It is now much more common than not to have a wireless network in your home. Many broadband ISPs are actually bundling routers with their service that acts as a wireless access point. That means that, chances are, you and many of your neighbors are using wireless.
So, pop open your laptop computer and have it look for available wireless networks. Do you see a few that are not your’s? In most cases, you will. If any of those networks are not secured, that means you can connect to your neighbor’s network and freeload on their Internet connection.
And if you can see them, chances are they can see you.
How Do You Know?
How would you know if somebody is freeloading on you? Well, it isn’t hard to tell.
- Many wireless routers provide a way to view existing connections. Sometimes called a “LAN Client List”.
- You can run the Windows command line utility NETSTAT to view all incoming connections.
- The easiest way would be to use a utility like Network Magic. It has the ability to graphically show you all devices connected to your network. You can try it for free for 7 days – enough to see what’s going on.
Should You Stop It?
OK, so if you’ve determined you are inadvertently allowing your home to act as a public wifi hotspot, you have the choice to leave it running or turn it off.
Some people don’t mind allowing others to use their broadband? Some people choose to follow the altruistic approach and just allow it. After all, chances are we’ve all been on the other end before and found ourselves temporarily using somebody else’s connection.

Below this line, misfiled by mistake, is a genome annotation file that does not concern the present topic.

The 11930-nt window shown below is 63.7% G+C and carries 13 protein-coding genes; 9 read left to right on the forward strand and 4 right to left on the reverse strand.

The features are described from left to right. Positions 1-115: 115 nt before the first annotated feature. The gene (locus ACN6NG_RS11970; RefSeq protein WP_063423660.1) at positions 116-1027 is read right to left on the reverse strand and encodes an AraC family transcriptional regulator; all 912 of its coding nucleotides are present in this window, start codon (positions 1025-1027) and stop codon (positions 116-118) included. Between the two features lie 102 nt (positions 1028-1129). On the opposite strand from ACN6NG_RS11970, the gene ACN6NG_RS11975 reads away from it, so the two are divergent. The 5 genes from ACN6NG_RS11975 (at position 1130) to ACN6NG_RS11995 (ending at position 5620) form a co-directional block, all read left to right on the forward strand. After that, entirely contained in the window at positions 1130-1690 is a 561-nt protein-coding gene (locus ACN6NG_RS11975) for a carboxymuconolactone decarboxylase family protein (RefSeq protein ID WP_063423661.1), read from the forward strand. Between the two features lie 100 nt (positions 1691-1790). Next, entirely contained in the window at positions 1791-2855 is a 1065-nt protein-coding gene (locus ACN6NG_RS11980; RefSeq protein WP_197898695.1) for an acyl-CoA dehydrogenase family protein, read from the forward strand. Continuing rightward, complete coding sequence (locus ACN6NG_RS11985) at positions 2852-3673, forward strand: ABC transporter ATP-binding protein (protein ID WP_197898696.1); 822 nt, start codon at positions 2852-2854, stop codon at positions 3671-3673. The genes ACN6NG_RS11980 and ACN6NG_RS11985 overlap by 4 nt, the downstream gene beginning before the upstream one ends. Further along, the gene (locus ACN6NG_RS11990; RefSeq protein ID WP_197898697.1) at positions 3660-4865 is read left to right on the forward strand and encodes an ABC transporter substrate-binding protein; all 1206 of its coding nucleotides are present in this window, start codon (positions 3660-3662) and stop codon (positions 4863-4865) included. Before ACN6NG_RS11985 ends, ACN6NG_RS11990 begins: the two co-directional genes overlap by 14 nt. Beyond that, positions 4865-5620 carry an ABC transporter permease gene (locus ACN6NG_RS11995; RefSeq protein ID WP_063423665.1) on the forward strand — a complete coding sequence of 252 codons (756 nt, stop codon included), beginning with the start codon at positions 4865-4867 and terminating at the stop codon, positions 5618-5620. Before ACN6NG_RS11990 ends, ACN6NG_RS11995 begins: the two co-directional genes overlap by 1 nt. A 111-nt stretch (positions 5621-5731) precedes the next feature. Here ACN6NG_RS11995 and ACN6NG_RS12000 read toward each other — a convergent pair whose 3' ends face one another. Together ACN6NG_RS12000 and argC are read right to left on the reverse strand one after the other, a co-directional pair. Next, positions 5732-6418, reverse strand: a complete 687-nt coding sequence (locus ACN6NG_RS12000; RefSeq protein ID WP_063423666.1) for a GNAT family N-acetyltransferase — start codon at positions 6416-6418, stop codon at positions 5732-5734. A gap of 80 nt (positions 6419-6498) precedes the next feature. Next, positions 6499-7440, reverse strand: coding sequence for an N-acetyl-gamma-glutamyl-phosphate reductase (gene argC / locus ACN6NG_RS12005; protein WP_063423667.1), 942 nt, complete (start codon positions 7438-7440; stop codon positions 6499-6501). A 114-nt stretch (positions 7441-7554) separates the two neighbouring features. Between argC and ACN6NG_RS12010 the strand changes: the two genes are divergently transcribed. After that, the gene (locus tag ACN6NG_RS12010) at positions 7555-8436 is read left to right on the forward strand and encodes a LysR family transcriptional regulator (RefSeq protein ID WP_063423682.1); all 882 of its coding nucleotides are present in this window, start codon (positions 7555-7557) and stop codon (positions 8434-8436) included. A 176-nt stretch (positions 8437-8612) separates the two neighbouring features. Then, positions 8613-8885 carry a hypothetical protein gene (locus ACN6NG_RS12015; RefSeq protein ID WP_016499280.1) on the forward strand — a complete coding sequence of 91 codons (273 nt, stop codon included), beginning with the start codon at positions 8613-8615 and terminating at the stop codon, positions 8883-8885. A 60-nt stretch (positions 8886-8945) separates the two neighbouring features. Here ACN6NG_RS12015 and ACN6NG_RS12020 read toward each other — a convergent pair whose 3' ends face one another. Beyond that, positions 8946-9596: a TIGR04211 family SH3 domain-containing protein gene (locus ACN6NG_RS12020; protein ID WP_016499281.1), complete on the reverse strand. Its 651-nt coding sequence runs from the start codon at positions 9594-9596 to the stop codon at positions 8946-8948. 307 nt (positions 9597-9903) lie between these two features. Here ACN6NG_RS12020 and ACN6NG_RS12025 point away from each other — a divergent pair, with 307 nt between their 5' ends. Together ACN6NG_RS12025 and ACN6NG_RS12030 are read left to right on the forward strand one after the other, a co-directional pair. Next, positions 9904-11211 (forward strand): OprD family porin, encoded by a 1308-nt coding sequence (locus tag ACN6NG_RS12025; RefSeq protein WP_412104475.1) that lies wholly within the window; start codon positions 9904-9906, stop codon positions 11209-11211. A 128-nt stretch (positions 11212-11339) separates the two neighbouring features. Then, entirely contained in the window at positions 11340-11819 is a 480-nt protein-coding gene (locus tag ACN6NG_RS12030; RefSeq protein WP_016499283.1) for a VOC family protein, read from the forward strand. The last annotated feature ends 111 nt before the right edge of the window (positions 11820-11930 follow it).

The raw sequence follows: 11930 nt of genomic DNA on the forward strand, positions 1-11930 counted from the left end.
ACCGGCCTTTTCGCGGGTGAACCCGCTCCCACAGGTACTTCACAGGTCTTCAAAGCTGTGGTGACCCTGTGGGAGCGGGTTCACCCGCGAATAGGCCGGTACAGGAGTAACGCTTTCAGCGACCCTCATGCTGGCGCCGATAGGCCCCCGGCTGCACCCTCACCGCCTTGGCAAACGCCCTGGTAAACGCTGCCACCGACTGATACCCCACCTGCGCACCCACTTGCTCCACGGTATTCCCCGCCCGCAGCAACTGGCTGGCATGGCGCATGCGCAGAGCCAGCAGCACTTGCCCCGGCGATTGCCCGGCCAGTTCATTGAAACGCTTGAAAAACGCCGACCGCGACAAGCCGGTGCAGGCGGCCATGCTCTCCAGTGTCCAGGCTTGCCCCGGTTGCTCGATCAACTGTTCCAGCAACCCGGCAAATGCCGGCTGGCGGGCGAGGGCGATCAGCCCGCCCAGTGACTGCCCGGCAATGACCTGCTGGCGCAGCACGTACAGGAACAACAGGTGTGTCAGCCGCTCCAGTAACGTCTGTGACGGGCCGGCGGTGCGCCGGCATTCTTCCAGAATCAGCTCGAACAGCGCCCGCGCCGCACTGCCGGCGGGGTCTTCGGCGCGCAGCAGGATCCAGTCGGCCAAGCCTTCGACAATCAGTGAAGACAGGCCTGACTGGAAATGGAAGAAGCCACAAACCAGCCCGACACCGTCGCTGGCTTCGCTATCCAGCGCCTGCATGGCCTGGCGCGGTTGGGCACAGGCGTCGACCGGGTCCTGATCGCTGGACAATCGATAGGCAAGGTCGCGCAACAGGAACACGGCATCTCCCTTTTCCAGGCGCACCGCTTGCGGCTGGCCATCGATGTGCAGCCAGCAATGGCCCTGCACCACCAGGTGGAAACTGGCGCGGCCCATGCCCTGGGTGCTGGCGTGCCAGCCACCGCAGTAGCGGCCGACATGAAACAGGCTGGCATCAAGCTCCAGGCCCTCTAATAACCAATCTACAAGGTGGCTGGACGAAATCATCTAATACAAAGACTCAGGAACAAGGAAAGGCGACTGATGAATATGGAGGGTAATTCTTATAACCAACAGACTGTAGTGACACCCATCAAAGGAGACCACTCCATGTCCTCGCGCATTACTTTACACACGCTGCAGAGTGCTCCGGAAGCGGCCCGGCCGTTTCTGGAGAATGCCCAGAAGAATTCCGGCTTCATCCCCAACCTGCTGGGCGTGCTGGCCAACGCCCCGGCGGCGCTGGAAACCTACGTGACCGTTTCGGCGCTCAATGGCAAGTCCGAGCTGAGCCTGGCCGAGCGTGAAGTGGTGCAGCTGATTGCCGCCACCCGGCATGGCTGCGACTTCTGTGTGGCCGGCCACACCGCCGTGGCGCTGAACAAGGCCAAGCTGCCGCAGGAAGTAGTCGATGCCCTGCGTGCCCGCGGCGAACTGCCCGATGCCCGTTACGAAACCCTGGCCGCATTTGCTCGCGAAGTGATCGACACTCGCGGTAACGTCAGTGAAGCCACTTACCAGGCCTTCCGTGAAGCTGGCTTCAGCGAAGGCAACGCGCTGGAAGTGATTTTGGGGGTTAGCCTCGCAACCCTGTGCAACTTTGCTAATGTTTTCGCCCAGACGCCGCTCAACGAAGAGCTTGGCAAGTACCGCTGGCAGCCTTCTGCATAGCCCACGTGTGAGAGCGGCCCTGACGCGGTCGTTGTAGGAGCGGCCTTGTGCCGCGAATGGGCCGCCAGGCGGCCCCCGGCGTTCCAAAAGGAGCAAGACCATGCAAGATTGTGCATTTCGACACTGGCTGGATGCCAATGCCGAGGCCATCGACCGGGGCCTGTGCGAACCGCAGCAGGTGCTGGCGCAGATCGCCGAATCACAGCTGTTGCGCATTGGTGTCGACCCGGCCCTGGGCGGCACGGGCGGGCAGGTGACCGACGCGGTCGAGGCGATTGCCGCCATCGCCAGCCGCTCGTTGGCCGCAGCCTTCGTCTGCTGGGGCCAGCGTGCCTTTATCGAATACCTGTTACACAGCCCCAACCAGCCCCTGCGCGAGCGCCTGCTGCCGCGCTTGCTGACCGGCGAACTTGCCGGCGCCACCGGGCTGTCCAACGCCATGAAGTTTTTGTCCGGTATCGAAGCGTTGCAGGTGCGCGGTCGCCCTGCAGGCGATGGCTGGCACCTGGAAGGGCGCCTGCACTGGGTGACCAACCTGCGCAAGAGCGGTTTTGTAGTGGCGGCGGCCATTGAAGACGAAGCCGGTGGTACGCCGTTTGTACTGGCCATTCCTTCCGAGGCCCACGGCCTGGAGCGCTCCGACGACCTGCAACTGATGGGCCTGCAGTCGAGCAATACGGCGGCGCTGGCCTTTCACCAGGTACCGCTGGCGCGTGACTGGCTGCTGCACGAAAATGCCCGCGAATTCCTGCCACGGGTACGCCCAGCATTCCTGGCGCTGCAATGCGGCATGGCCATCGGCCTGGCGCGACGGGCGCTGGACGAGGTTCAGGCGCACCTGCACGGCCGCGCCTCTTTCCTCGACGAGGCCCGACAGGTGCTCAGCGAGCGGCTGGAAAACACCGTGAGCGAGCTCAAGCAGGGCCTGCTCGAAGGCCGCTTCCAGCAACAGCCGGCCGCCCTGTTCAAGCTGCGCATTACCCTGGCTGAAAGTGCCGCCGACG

If you don’t have any file sharing enabled and use a firewall on your computer, then most likely you’re OK allowing others to freeload on your network. However, I would never say you are totally safe. There are hackers out there who can break through almost anything. Now, what are the chances that you have skilled hackers in your neighborhood? Well, I’ll leave that one to you.
The most secure option, though, is not to allow anybody to freeload on you.
How To Stop Freeloading
Here are the basic steps you need to take to kick off the freeloaders:
- Turn off SSID broadcasting. The SSID is a short string which identifies your network. When you detect wireless networks and few a list of those available, that list is showing the SSIDs of those networks. Your wireless router has an option to stop broadcasting that SSID. What this means is that you, of course, still have an SSID, but that it is not actively displaying it to anybody looking for a wifi hotspot.
- Change your SSID. It is always a good idea, aside from turning off broadcasting, to change your SSID from the factory default. The most famous example of this is Linksys routers coming with the “linksys” SSID by default. A walk in a neighborhood with a wifi detector can sometimes show you several “linksys” networks.
- Use MAC Address Filters. Every computer on your network has it’s own MAC address, and it is possible to configure your router to only allow connections from specific MAC addresses. To get your MAC address in Windows, run “ipconfig” via the command line and look for the physical address. Mac users can find this information under “System Preferences” in the “Network” section. Using MAC filtering is not fool proof because it is possible to spoof a MAC address. But, for the most part, it will take care of the problem because chances are your neighbors don’t know how to spoof a MAC address.
- Use encryption. Turn on your wireless encryption on your router (WEP or WPA) and set a password. This will force anybody connecting to the network to enter a password.
Using these basic wireless security settings, you can keep your neighbors from stealing your bandwidth.
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